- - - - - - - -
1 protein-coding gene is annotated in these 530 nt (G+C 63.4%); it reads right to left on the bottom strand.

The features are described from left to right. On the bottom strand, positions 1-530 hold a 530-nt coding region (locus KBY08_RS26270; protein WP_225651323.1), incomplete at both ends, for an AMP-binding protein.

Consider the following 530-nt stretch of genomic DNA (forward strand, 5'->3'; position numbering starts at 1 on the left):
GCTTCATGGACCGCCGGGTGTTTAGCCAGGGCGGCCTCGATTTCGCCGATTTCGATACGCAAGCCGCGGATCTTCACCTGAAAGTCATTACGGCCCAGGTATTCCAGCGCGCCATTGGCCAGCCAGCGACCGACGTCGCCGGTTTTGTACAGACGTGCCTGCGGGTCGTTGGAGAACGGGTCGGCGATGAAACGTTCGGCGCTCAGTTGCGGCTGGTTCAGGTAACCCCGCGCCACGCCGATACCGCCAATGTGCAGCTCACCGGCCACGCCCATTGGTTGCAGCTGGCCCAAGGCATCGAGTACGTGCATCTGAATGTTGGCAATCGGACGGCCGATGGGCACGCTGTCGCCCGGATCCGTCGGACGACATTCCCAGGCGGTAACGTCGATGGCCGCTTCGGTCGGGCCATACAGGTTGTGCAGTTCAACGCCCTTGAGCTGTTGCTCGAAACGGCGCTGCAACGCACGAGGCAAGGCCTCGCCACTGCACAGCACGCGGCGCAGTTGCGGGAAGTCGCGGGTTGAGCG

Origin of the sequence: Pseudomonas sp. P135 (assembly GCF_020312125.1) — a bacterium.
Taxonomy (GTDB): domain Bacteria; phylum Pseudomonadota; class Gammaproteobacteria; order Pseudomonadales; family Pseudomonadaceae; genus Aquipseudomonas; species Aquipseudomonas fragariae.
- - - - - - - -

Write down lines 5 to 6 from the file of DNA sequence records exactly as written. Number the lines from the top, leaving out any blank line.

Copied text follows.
Origin of the sequence: Pseudomonas sp. P135 (assembly GCF_020312125.1) — a bacterium.
Taxonomy (GTDB): domain Bacteria; phylum Pseudomonadota; class Gammaproteobacteria; order Pseudomonadales; family Pseudomonadaceae; genus Aquipseudomonas; species Aquipseudomonas fragariae.